Looking at the benefits

The nurses at the hospital found benefits to using the EHR similar to those cited in current research studies. One qualitative research study found that EHR benefits included increased efficiency when retrieving medical information, improved sharing of patient information, and enhanced care coordination and office operations.8

Another benefit of using EHRs is the potential for data collection to show healthcare providers what interventions are working or not. For instance, research has shown that interventions such as electronic reminders improve adherence with patient influenza and pneumococcal vaccinations, and clinical alerts lead to a decrease in medication errors, improving current practice and transforming healthcare delivery.8

A process called data mining includes uncovering patterns and trends, and using them to develop predictive models.10 Mining EHRs can potentially reveal unknown disease correlations.11 Data mining can:

  • assist with detecting insurance fraud and abuse
  • promote customer relationships
  • aid management decisions
  • identify effective treatments and best practices
  • allow patients to receive improved and affordable healthcare services
  • help analyze, transform, and process healthcare transactions.10

Using EHRs can help decrease or even eliminate hospital-acquired conditions. For example, collecting data on central line-associated bloodstream infections can lead to the recognition of the number of infections in a healthcare facility, triggering the development of strategies to prevent them. After strategies are implemented, their effectiveness can be more easily assessed by collecting electronic health data. The EHR can help providers assess the effectiveness of disease prevention strategies and raise current standards for best practice interventions.12

One study of over 7,000 nurses found that 45% of nurses loved electronic documenting, 26% felt they would eventually like it once they got accustomed to it, 16% were undecided, and 13% were having a hard time using it.9 The study also found that EHR use had benefits for both nurses and patient outcomes.9 (See Table 2.)

Table 2::
Benefits for nurses and patients9


Nurse leaders and clinical nurses must work together to address the many disadvantages of using EHRs. The American Nurses Association (ANA) recognizes that nurses need to participate in choosing the EHR system they'll be using, as well as the development, implementation, and evaluation of the EHR. The ANA further recommends that “attention and action of nurses, the professional and specialty nursing organizations, and the nursing profession [are needed] to ensure the EHRs are designed to facilitate and support critical thinking and decision making, such as in the nursing process, and the associated documentation activities.”13 Nursing documentation research is needed so that big data analysis and nursing information can be used to improve patient safety and decision support.14

At my hospital, a collaborative team has been instrumental in addressing EHR issues and working to create a user-friendly system for nursing. As we continue to use EHRs and work together with staff members who frequently access and document patient records, the process should evolve to result in fewer than 59 clicks being needed to update patients' care plans. Healthcare leaders must ensure that a collaborative team of all stakeholders, including clinical nurses, continues to assess EHR effectiveness and efficiency so that nurses can spend more time caring for patients and less time caring for the computer.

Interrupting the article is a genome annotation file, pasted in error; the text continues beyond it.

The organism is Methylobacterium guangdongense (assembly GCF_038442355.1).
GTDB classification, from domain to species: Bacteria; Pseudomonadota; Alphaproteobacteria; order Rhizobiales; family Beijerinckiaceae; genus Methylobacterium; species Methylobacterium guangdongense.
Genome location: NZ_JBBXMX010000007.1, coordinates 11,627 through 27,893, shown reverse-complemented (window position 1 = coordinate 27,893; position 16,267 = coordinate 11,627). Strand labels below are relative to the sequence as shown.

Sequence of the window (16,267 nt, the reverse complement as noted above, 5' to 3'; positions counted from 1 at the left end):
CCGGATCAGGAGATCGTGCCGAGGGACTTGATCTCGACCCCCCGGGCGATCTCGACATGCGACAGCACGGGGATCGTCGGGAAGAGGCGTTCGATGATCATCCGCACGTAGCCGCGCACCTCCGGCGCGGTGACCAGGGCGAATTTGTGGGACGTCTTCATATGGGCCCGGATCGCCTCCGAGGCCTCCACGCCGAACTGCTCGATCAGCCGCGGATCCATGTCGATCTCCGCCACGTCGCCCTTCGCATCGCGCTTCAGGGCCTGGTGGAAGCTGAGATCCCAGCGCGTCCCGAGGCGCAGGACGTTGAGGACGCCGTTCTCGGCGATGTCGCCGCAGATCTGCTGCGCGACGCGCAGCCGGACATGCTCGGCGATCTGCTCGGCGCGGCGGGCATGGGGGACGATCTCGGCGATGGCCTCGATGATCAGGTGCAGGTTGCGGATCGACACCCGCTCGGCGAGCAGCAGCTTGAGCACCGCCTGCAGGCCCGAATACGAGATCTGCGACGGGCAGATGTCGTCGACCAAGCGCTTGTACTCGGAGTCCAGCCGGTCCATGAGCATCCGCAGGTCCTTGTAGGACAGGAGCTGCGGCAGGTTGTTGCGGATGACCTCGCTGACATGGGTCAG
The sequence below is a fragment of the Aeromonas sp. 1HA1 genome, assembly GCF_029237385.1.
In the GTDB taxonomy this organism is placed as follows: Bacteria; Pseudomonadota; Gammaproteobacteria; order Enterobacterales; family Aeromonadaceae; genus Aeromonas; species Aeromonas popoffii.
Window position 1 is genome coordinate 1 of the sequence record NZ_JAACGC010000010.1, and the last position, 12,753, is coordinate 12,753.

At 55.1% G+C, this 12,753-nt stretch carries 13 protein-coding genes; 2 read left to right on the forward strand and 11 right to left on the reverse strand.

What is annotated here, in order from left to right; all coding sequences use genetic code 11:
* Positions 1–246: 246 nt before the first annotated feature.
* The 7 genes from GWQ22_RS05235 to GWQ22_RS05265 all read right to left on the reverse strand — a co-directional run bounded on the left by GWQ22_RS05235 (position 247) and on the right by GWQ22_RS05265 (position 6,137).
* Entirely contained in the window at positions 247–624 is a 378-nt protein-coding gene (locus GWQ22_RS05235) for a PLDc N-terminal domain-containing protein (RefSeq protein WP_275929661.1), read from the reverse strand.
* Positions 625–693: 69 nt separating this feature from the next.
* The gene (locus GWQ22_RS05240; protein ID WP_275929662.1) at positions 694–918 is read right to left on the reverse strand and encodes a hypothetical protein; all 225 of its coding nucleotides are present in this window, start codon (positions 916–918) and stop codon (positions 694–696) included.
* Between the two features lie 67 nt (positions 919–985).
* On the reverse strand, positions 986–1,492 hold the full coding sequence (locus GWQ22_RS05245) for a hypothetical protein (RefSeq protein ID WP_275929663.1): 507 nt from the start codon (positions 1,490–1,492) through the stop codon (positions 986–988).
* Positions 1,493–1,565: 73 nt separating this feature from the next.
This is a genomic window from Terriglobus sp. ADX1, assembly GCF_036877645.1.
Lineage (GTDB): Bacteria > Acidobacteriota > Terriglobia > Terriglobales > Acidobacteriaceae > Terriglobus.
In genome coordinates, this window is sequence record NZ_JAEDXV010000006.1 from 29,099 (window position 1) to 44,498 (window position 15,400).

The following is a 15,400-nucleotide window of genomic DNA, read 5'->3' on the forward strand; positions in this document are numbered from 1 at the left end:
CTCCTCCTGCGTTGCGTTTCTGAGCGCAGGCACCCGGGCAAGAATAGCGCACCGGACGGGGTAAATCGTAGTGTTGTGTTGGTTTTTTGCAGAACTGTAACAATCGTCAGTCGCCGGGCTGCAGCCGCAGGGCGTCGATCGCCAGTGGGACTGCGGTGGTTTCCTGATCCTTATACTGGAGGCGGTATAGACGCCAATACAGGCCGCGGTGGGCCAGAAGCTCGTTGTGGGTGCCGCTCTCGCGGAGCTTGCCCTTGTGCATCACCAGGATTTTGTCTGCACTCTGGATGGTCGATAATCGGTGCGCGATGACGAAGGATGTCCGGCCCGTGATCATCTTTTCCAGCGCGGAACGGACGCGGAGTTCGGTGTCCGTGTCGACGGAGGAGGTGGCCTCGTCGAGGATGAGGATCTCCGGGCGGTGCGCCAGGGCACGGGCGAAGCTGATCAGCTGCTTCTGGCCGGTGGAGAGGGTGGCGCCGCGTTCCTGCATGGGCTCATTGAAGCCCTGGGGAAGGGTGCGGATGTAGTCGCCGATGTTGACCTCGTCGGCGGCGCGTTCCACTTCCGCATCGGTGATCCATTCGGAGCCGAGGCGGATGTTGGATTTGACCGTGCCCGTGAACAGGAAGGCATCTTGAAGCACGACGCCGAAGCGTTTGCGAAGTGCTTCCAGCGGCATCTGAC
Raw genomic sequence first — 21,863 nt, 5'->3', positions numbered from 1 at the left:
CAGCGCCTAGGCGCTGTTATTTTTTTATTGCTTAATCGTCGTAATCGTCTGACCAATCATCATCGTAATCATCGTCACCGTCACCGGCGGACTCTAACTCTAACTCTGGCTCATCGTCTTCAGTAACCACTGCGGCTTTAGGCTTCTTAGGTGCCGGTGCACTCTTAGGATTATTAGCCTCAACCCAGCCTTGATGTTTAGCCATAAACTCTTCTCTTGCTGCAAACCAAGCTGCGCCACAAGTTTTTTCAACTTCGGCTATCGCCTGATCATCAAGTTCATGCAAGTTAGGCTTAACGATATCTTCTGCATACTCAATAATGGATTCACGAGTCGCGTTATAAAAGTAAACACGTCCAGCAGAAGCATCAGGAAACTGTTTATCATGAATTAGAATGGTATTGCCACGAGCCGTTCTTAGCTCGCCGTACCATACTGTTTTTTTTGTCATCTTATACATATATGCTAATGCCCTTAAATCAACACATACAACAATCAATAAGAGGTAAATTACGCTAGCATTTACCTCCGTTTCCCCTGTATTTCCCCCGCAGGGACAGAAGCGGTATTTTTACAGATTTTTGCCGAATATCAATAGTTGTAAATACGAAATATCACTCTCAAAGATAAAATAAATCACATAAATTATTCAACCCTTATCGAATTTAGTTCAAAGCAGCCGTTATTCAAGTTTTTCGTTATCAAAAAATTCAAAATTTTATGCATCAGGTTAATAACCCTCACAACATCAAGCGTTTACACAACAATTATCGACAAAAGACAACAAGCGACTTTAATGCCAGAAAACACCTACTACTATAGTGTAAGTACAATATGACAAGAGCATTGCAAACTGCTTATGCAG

The bottom line

EHRs are part of almost every healthcare institution today and most likely are here to stay. Nurses' input is vital to ensure that EHRs are easy to use and improve patient outcomes. The EHR needs to be a valuable resource that supports nurses in providing safe, quality care.


1. ECRI Institute. ECRI Institute PSO deep dive: health information technology. www.healthit.gov/hitac/sites/faca/files/STF_Deep_Dive_Health_Information_Technology_2014-06-13.pdf.
2. U.S. Department of Health and Human Services. HITECH Act enforcement interim final rule. www.hhs.gov/hipaa/for-professionals/special-topics/HITECH-act-enforcement-interim-final-rule/index.html.
3. The Office of the National Coordinator for Health Information Technology. Health IT dashboard: quick stats. http://dashboard.healthit.gov/quickstats/quickstats.php.
4. Charles D, Gabriel M, Searcy T. Adoption of electronic health record systems among U.S. non-federal acute care hospitals: 2008-2014. www.healthit.gov/sites/default/files/data-brief/2014HospitalAdoptionDataBrief.pdf.
5. Centers for Medicare and Medicaid Services. Electronic health records (EHR) incentive programs. www.cms.gov/Regulations-and-Guidance/Legislation/EHRIncentivePrograms/index.html?redirect=/ehrincentiveprograms.
6. Siwicki B. CEO spotlight: former ONC chief Farzad Mostashari on EHR shortcomings and pop health potential. www.healthcareitnews.com/news/ceo-spotlight-former-onc-chief-farzad-mostashari-ehr-shortcomings-and-pop-health-potential.
7. Goetz Goldberg D, Kuzel AJ, Feng LB, DeShazo JP, Love LE. EHRs in primary care practices: benefits, challenges, and successful strategies. Am J Manag Care. 2012;18(2):e48–e54.
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9. Stokowski LA. Electronic nursing documentation: charting new territory. www.medscape.com/viewarticle/810573_8.
10. Koh HC, Tan G. Data mining applications in healthcare. J Healthc Inf Manag. 2005;19(2):64–72.
11. Jensen PB, Jensen LJ, Brunak S. Mining electronic health records: towards better research applications and clinical care. Nat Rev Genet. 2012;13(6):395–405.
12. Quan KA, Cousins SM, Porter DD, et al. Electronic health record solutions to reduce central line-associated bloodstream infections by enhancing documentation of central line insertion practices, line days, and daily line necessity. Am J Infect Control. 2016;44(4):438–443.
13. American Nurses Association. Electronic health record. ANA position statement. http://nursingworld.org/MainMenuCategories/Policy-Advocacy/Positions-and-Resolutions/ANAPositionStatements/Position-Statements-Alphabetically/Electronic-Health-Record.html.
14. Salanterä S. Advanced use of electronic health records: the depth of nursing notes. Nurs Res. 2015;64(6):411–412.